By Alec Meer on January 21st, 2015.

this man is happy about the news. You can tell by his toothsome smile

“I told you so” is an ugly attitude, but it did seem unlikely that even a name as big as The Elder Scrolls could get away with a big-budget monthly subscription MMO in this day and age. Long-established games are still getting away with it, but this is Generation Free and it’s much harder to lure people away from the many and various online entertainments they can have without necessarily reaching deeper into their wallets. So, Bethesda’s 2014 MMO The Elder Scrolls Online is, as of March 2015, The Elder Scrolls Online: Tamriel Unlimited. It’s switching to a Guild Wars-style one-off payment model for the main game, with a steady stream of paid DLC planned after that.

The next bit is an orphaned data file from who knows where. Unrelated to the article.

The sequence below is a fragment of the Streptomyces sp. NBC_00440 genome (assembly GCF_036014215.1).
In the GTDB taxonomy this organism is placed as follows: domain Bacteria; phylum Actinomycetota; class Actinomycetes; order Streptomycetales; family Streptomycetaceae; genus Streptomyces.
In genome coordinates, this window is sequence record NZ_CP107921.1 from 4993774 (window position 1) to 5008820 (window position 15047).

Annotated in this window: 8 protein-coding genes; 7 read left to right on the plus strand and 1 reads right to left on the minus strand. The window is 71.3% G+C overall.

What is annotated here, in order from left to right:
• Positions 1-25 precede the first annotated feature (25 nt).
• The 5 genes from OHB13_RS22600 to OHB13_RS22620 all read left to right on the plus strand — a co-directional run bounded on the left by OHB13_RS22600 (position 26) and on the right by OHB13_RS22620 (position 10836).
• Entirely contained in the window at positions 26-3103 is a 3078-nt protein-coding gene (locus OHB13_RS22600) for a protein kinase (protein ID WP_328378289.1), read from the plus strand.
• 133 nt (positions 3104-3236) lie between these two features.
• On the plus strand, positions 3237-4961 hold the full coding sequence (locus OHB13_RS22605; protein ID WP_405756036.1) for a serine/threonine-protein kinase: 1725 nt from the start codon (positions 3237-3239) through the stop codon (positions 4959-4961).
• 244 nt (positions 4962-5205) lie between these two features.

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Prey 2 Is No Longer In Our Prayers

By Alec Meer on October 31st, 2014.

leaping into the void

Though there have been murmurings (and indeed alleged leaked emails) that much-anticipated but much-troubled open world shooter Prey 2 had been snatched away from original dev Human Head and entrusted to the tattooed hands of Dishonored dev Arkane, Bethesda have now stated that the game is as dead as Zhora after three bullets in the back.

But what’s in a name?
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A Halloween Treat: The Evil Within Demo

By Adam Smith on October 30th, 2014.

As Halloween approaches, do you find that your hunger for horror is increasing? Fear not. Or ‘fear a lot’, I guess. The first three chapters of The Evil Within are now available as a demo on Steam, with demo saves carrying over into the full game should you choose to purchase it. There’s also a 50% discount on the Season Pass and anyone who buys the game during this promotion, or has already bought it, will receive a copy of Call of Cthulhu: Dark Corners of the Earth.

Those first three chapters are a fairly good taster, with a bit of spooky stealth, a big setpiece and just enough freedom and trapping to show what’s coming later.